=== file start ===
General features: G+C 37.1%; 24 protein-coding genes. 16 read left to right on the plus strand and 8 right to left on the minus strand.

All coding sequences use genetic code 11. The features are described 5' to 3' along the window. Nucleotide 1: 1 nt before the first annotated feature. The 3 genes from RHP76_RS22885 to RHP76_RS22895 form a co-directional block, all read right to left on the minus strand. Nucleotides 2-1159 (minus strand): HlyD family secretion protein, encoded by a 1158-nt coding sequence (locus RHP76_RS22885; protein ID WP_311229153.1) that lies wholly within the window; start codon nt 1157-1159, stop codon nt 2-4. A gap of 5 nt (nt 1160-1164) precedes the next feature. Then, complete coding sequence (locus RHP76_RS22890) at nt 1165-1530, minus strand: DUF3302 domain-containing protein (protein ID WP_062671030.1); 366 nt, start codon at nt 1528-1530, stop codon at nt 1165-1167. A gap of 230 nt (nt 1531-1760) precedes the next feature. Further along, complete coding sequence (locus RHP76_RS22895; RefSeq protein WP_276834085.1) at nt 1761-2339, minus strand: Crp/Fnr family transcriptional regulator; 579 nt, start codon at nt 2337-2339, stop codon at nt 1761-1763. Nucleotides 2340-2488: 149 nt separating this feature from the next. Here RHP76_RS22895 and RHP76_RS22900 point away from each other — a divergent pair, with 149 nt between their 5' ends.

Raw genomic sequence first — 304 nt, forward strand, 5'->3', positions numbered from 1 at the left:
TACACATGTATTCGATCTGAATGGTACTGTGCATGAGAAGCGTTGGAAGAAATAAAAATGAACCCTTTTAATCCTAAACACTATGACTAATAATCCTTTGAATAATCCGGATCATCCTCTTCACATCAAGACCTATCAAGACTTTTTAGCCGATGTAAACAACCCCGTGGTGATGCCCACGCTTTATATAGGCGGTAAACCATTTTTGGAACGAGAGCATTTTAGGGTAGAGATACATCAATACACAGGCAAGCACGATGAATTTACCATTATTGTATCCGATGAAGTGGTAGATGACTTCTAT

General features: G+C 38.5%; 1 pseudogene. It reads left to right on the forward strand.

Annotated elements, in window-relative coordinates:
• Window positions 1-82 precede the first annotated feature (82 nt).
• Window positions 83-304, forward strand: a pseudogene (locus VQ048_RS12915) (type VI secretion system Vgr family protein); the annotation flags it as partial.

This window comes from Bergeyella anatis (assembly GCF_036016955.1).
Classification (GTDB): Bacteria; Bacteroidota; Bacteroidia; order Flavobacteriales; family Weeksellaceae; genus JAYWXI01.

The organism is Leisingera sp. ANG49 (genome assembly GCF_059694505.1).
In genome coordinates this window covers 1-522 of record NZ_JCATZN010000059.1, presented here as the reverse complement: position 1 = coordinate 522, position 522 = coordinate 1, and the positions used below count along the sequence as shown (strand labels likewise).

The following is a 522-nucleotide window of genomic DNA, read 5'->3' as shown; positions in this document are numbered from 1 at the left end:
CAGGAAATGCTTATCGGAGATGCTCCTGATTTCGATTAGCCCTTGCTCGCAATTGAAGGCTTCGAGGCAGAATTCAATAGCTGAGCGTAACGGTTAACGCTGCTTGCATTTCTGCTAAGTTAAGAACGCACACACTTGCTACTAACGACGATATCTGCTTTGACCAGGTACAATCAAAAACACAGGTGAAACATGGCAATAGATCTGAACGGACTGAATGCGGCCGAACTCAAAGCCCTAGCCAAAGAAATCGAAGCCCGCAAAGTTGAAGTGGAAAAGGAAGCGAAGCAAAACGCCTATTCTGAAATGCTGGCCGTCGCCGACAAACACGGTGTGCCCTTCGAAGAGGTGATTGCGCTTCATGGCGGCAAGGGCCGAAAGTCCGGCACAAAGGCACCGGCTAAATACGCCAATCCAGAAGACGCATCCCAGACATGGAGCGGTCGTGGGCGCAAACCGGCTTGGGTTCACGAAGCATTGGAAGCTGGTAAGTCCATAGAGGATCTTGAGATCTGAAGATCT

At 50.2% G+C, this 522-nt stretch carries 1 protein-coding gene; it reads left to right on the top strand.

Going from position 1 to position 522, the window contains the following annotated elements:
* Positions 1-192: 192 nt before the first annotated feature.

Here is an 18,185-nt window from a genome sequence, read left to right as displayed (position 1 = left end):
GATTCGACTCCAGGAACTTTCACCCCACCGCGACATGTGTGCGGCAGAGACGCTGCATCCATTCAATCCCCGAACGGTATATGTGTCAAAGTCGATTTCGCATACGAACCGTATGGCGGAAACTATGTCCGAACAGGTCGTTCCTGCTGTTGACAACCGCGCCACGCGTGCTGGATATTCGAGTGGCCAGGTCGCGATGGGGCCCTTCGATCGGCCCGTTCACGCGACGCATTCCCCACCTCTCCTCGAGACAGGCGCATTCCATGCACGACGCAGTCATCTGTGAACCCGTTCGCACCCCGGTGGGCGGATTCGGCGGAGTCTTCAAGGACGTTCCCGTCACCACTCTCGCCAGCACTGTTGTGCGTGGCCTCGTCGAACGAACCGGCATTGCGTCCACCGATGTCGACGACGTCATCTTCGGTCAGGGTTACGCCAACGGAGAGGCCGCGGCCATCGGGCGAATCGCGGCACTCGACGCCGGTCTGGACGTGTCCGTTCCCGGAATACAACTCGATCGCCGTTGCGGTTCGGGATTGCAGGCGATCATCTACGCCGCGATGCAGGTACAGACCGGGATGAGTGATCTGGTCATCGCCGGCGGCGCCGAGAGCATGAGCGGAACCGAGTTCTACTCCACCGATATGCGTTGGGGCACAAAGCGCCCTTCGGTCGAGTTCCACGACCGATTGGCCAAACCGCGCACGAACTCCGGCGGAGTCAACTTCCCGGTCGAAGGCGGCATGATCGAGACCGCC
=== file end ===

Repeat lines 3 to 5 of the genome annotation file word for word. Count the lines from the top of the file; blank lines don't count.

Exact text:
Raw genomic sequence first — 304 nt, forward strand, 5'->3', positions numbered from 1 at the left:
TACACATGTATTCGATCTGAATGGTACTGTGCATGAGAAGCGTTGGAAGAAATAAAAATGAACCCTTTTAATCCTAAACACTATGACTAATAATCCTTTGAATAATCCGGATCATCCTCTTCACATCAAGACCTATCAAGACTTTTTAGCCGATGTAAACAACCCCGTGGTGATGCCCACGCTTTATATAGGCGGTAAACCATTTTTGGAACGAGAGCATTTTAGGGTAGAGATACATCAATACACAGGCAAGCACGATGAATTTACCATTATTGTATCCGATGAAGTGGTAGATGACTTCTAT

General features: G+C 38.5%; 1 pseudogene. It reads left to right on the forward strand.